If you're feeling good about the market, you're not alone. Take my hand as we go over some of this week's more uplifting headlines.
Players can now visit the PC game's Auction House, where virtual loot can be bought or sold for real money. Activision Blizzard takes a 15% cut of any money that is cashed out by gamers, giving the country's largest video game company a real incentive to make the marketplace work.
Activision Blizzard is also teaming up with analytics firm Flurry to develop a third-party publishing platform for mobile games. The company has been criticized for its lack of commitment to the growing casual and social gaming markets, but it's becoming a digital heavyweight in a hurry now.
2. A census taker tried to question me once
Amazon.com (NAS: AMZN) continues to pad its Prime Instant Video library.
The online retailer inked a licensing agreement with MGM to add hundreds of classic movies and TV shows to the catalog that it makes available to members of Amazon's Prime loyalty shopping program. The move will add Hollywood classics including The Silence of the Lambs, Rain Man, and the Stargate sci-fi series.
There are now more than 18,000 titles in the Prime Instant Video vault. Amazon is smart in continuing to build up its digital offerings as part of its $79-a-year subsidized shipping plan. Media is going from physical to digital delivery, and this way Amazon gets to keep customers close and interested during the migration process.
3. Sirius sees stars in secondhand satellite receivers
There's nothing sadder than a dormant satellite receiver for Sirius XM Radio (NAS: SIRI) , and the satellite radio provider has spent the past few years providing financial incentives to used-car dealers in exchange for bringing in new customers.
Sirius XM's latest deal is with Penske Automotive. Buyers of pre-owned cars that have factory-installed receivers at any of Penske's dealerships will get three free months of satellite radio.
It's a big deal. Penske's empire reaches out to prospective satellite-radio subscribers through 154 franchises at 119 dealerships. Since these cars already have receivers, there are no hardware investments and acquisition costs are minimal.
4. An Apple a day
Apple (NAS: AAPL) drew another sellout crowd to its WWDC '12 powwow for developers, though media outlets were just as interested to see how the first of these annual conferences since Steve Jobs' passing would go.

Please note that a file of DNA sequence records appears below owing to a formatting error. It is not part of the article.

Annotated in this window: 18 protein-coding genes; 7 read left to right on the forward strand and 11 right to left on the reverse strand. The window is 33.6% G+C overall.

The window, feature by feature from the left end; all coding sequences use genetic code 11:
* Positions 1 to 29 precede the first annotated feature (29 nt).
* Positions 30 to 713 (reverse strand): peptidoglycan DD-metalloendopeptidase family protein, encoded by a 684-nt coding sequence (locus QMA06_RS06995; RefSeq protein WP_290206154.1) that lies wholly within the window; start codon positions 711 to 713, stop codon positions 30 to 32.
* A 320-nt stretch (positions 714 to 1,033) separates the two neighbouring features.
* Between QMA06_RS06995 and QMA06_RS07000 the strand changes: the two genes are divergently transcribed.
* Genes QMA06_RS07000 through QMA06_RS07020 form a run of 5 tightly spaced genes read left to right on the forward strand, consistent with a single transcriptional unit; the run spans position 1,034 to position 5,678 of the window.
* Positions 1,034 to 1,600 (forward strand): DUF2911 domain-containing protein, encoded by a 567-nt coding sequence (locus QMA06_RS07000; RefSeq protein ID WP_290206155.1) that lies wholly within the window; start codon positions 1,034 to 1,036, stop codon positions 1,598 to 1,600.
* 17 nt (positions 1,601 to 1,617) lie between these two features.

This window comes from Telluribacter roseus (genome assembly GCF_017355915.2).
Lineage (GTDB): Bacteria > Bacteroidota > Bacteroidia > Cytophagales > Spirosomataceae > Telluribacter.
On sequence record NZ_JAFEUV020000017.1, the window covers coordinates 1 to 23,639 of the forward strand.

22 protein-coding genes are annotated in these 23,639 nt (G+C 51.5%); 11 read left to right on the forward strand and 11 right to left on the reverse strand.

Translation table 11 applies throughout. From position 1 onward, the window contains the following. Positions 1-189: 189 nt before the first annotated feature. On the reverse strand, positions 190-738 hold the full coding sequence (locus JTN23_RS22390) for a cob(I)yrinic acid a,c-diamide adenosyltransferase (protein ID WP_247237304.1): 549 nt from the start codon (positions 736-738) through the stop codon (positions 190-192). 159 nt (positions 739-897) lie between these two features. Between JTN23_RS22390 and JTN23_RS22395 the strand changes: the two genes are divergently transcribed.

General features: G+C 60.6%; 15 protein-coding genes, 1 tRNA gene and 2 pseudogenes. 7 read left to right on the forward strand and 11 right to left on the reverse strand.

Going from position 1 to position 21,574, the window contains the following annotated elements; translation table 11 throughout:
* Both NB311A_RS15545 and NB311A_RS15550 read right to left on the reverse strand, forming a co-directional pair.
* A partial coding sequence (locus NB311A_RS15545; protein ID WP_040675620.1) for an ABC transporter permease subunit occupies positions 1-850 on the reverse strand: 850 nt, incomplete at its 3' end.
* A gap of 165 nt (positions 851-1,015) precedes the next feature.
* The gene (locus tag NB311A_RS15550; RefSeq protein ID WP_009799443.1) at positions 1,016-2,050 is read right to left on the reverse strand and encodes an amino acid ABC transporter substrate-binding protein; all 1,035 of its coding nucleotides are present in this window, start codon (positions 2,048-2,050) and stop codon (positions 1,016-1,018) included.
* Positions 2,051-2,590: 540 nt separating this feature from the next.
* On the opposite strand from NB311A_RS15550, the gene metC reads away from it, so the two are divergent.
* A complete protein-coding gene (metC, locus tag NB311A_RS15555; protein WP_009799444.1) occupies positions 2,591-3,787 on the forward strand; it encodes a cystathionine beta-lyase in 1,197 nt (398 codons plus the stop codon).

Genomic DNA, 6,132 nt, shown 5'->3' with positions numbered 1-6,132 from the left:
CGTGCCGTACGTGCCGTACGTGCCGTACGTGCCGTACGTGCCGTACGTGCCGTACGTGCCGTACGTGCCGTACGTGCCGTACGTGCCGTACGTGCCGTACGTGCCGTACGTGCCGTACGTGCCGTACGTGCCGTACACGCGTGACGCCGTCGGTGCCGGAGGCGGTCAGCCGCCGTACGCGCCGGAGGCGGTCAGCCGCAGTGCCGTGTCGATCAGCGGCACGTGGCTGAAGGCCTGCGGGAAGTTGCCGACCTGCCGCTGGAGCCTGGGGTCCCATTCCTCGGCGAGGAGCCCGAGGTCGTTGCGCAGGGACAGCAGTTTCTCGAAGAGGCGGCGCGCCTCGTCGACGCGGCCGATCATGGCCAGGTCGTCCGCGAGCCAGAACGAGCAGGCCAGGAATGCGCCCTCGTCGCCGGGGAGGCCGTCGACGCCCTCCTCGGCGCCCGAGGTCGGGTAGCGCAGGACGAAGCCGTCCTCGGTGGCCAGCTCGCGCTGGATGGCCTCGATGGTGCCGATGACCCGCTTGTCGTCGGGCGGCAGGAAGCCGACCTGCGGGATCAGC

There were no seismic announcements on the upcoming iPhone 5 or the inevitable iTV, but Apple fans now have plenty of new MacBooks and even Mac Pros to choose from.
The company also introduced some of the bar-raising features of the iOS 6 update to its mobile operating system that will be made available in the fall. If turn-by-turn navigation, FaceTime video chatting over cellular networks, and shared photo streams sound appetizing, that's just the tip of the iceberg.
5. The electric slide
Tesla Motors (NAS: TSLA) was on the receiving end of some Wall Street loving yesterday.
Lazard Capital initiated coverage of the electric car maker with a buy rating and an ambitious $42 price target.
It may seem to be an odd call, coming at a time when plug-in electrics are struggling to move off the showroom floor and gas prices have been surprisingly dropping ahead of the meaty summer travel season.
However, Lazard Capital's analyst is fully aware that deliveries of Tesla's game-changing Model S begin a week from today. Getting in ahead of the moment when the somewhat reasonably priced head-turning sedans hit the road is a good call.
At the time thisarticle was published The Motley Fool owns shares of Amazon.com, Tesla Motors, and Apple. The Fool owns shares of and has written calls on Activision Blizzard.Motley Fool newsletter serviceshave recommended buying shares of Amazon.com, Tesla Motors, Activision Blizzard, and Apple.Motley Fool newsletter serviceshave recommended creating a synthetic long position in Activision Blizzard and creating a bull call spread position in Apple. The Motley Fool has adisclosure policy. We Fools may not all hold the same opinions, but we all believe thatconsidering a diverse range of insightsmakes us better investors. Try any of our Foolish newsletter servicesfree for 30 days.Longtime Fool contributor Rick Munarriz calls them as he sees them. He does not own shares in any of the stocks in this story. Rick is also part of theRule Breakersnewsletter research team, seeking out tomorrow's ultimate growth stocks a day early.
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